Embodied Learning

I love me a good anti-racism workshop. From the very first one that I led back in 1994 (back then we used to call them diversity sessions), I got hooked. I found it was so powerful, so exciting, to help a group of people engage in conversations about their social location, their commitment to change, their desire for justice. It was really, really amazing, and an early formational experience that led me down this vocational path.

It's also true that it wasn't until I came to Unitarian Universalism that I found my true home in doing this work, because before that I used to do this work in academia and in nonprofit spaces, and it was much more of a brainy-heady thing. It was about the ideas and the sociology—which of course is very important and it's central to the work—but once I discovered the possibility of having these conversations as faith formation, everything shifted for me.

It was so powerful to be in a covenantal space—where we already agree to be in right relationship with each other, and to be loving with each other, and to return to right relationship—and in that container, to start understanding how our anti racism work, and our focus on anti oppression and justice, helps us shift our own meaning-making and our understanding of our location in the world: really deep theological questions about Where do I belong? and What are my values and principles? and What are my responsibilities?

These questions engaged in a faith context are completely different, a complete game-changer, and I really appreciated that.

Now, it's true that I really enjoy designing a good workshop—having an arc, knowing what's going to happen, planning for things and then having them occur the way that I planned—I mean, that's very satisfying. Yes, as a facilitator it is one of my favorite things.

And, I am discovering that the most powerful learning actually occurs when we go off the agenda. When we go off the agenda, it's usually because something has happened in the room, and we need to attend to something that shifted.

So, it could be that someone says something that's like a microaggression; it could be that the learning in the room requires us to pivot—the questions that are coming up are not following the original plan—but ultimately what's exciting about that is that we are responding to the embodied learned experience in that moment. We are responding to the people in the room, and to the actual moment.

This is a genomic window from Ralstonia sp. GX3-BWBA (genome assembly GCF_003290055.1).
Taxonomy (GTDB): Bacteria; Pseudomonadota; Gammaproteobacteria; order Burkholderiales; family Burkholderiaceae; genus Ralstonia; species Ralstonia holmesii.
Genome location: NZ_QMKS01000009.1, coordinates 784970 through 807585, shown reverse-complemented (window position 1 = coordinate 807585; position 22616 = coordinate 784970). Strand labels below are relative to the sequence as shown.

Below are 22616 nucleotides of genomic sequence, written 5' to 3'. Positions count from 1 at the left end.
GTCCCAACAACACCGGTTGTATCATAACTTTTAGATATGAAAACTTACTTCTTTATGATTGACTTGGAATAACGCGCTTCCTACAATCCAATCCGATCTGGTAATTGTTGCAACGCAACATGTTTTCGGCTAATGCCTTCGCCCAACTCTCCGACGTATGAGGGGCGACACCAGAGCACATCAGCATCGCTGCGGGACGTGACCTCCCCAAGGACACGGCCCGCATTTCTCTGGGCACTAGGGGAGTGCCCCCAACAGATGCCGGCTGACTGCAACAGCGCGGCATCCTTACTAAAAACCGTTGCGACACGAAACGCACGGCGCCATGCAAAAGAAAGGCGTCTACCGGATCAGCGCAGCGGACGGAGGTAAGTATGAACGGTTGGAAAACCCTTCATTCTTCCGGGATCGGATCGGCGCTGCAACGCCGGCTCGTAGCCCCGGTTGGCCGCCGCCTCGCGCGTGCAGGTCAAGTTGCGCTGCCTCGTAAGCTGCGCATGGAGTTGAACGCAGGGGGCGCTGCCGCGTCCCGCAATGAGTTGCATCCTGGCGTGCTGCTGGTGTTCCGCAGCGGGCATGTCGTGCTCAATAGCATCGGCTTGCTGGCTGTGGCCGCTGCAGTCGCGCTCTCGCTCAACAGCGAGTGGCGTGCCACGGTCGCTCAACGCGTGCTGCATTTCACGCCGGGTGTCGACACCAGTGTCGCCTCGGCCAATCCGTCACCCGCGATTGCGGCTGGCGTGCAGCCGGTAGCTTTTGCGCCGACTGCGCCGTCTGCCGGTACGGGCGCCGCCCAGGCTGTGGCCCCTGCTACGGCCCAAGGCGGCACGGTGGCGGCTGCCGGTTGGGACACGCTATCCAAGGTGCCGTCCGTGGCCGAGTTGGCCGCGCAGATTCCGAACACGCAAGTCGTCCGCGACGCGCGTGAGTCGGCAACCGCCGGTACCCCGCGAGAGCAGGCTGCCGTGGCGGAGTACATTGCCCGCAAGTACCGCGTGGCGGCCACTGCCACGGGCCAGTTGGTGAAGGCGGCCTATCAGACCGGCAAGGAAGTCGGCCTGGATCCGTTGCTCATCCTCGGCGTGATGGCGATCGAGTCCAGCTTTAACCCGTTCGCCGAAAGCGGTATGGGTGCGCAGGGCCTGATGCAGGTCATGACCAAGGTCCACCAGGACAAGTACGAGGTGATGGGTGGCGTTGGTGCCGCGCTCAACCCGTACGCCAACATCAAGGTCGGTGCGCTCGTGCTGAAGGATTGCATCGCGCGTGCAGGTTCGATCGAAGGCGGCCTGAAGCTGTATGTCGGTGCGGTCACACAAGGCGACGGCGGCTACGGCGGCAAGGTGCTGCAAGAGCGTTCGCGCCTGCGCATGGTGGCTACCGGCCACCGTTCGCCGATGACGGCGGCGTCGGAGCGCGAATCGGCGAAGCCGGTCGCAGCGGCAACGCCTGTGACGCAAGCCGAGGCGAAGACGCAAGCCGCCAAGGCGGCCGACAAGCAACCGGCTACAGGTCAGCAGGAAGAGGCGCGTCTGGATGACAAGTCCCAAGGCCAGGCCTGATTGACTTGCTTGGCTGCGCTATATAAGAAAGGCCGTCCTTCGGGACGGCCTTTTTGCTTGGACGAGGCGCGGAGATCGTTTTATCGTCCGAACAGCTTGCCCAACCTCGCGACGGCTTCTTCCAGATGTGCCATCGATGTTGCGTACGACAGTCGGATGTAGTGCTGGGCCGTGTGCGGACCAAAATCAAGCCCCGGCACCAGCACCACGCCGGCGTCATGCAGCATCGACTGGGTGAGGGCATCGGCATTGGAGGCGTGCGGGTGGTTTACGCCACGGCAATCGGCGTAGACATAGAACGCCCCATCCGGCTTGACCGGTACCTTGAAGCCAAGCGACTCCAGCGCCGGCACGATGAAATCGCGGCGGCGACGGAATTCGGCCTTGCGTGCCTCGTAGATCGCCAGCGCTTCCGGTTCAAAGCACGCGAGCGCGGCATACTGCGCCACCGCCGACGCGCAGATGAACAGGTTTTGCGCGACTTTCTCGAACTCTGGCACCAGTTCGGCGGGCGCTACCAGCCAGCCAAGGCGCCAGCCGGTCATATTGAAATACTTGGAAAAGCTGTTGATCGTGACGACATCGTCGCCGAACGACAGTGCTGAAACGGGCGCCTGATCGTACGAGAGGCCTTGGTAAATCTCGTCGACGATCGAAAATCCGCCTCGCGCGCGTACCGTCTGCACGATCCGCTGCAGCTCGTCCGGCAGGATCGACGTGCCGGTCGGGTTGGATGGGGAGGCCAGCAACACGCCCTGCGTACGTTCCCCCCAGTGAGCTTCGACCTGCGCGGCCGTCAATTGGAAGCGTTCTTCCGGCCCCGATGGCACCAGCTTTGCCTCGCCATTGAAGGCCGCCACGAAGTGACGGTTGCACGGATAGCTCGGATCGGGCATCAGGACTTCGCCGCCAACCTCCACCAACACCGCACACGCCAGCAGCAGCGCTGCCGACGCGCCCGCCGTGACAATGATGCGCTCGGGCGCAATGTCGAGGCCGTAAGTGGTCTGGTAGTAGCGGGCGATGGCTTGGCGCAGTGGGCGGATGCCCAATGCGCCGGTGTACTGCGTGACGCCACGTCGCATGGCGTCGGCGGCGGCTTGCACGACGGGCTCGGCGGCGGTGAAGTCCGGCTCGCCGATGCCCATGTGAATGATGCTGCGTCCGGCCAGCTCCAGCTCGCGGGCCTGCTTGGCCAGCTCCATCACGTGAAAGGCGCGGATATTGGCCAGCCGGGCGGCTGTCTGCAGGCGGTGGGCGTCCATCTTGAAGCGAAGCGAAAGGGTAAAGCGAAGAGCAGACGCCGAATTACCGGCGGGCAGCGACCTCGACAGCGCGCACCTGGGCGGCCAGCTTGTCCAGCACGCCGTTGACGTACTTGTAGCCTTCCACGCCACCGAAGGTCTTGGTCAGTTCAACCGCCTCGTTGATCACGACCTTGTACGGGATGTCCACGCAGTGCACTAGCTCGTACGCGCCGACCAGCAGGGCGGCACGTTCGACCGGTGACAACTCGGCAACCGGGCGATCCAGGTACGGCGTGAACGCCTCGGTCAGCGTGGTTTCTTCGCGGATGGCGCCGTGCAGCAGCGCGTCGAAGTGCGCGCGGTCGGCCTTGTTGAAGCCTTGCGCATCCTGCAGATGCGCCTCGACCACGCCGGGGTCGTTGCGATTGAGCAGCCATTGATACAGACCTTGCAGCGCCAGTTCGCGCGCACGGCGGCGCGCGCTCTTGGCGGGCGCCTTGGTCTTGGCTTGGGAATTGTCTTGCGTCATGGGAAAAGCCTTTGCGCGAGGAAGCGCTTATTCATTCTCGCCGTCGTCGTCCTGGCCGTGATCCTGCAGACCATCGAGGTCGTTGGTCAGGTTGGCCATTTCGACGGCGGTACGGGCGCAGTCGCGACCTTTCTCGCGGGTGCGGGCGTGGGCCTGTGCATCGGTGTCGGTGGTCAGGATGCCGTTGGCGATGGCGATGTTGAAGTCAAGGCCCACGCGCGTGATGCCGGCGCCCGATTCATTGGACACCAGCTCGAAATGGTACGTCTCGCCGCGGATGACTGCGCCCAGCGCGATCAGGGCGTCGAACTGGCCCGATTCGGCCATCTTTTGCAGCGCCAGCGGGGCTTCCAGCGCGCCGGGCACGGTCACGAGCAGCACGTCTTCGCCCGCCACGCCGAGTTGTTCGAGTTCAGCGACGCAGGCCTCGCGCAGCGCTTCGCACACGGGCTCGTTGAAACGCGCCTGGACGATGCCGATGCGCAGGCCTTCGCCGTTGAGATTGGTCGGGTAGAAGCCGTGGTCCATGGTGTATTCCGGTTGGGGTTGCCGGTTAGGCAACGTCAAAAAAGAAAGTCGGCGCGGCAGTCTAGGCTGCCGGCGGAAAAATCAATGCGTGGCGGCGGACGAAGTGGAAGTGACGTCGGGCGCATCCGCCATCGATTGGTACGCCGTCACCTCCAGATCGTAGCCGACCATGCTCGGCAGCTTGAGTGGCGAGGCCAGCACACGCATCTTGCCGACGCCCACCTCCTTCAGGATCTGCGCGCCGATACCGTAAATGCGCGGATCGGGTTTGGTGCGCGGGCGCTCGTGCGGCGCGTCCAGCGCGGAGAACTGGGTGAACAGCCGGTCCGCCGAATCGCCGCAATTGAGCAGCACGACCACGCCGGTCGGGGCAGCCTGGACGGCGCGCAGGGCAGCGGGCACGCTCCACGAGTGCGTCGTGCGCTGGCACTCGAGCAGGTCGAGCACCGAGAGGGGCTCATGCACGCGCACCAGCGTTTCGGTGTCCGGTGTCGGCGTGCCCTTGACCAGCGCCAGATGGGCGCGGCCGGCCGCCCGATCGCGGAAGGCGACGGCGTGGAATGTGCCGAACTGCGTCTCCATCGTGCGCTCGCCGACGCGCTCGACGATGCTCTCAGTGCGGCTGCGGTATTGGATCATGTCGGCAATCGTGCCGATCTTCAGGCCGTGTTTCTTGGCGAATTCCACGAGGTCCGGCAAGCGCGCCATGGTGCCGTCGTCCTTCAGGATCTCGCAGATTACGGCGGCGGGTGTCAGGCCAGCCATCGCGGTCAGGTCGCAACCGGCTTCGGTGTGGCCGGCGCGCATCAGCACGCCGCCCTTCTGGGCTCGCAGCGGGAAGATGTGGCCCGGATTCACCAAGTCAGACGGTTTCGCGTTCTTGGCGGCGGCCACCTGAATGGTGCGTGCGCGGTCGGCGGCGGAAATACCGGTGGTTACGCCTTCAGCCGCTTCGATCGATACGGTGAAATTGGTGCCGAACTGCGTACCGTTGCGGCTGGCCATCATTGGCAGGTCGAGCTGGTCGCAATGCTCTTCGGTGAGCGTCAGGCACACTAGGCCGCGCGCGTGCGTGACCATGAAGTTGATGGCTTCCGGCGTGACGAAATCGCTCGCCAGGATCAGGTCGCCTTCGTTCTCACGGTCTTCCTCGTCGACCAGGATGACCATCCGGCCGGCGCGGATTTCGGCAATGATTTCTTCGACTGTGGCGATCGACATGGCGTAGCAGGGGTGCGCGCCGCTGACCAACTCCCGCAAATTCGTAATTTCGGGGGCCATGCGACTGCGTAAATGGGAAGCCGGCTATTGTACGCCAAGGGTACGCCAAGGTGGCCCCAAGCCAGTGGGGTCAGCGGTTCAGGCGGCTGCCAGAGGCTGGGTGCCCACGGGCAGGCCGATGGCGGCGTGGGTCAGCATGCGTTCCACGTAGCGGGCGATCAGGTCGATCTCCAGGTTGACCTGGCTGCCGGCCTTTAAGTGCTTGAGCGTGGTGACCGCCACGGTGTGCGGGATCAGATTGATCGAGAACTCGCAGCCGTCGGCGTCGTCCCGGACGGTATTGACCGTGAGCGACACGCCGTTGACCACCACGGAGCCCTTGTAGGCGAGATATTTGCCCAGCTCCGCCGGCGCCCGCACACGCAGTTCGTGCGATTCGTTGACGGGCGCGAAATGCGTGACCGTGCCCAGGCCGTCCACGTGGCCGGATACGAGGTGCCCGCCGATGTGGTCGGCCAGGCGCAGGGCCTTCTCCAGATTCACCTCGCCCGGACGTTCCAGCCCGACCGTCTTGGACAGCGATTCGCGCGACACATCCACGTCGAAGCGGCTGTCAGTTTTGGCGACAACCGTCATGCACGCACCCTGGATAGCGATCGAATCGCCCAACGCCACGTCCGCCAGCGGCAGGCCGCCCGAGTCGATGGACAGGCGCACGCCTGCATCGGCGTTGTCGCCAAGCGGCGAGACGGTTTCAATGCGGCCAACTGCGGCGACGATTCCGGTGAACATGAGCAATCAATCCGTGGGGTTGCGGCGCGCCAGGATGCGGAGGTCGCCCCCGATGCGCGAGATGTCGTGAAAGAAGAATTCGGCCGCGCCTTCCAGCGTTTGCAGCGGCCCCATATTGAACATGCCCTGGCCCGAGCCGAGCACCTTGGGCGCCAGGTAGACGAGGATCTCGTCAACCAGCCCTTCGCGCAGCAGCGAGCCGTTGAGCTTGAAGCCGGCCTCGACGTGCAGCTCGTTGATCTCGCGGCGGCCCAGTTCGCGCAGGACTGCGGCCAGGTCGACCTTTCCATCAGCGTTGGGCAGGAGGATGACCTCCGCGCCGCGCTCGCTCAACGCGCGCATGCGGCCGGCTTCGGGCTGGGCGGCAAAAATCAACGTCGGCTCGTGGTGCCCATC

(That's something that Elandria [Williams] taught me, and I want to lift E’s name up. I miss you Elandria.)

Embodied learning, and focusing on how we do it and why we do it, in the moment, makes all the difference. It’s praxis. It's different than just this theoretical understanding of the concepts of racism and race and white supremacy culture and all this other stuff.

It's also true that when we interrupt the process, and we attend to what's happening in the room, it's important to center the person who may have been harmed—and usually the person who has been harmed as a person with a marginalized identity. And that is valuable to remember as a principle in our work: we center the folks who have the lived experience, and who in the moment have something to offer, their experience and through the moment. It doesn't mean that we put people of color and people with marginalized identities on pedestals as educators and experts. It means that we respond in the moment to what's happening.

We use the holy muscle of interruption to trust that being with each other in real time is the most important learning. Understanding how power is playing in the room, in that moment, is one of the most important ways that we can actually decenter the traditional ways of doing things—because otherwise, in our own educational settings we still have white supremacy culture dominating and running us, and that's what we are trying to decenter.

So I lift up a prayer for all of you who are engaged in this important work of keeping it real, of keeping connected to each other and saying what's true in the moment.

May we continue to strengthen that muscle. May we continue to trust that truth-telling and speaking truth to power is one of the ways that we do this liberation work. May it be so, and Amen.

Watch Julica deliver this reflection in the Side With Love Sunday worship service (25:00).

About the Author

Julica Hermann de la Fuente

Julica Hermann de la Fuente (she/ella) serves as the Director of Liberation and Transformation Ministries at the First Universalist Church of Minneapolis.

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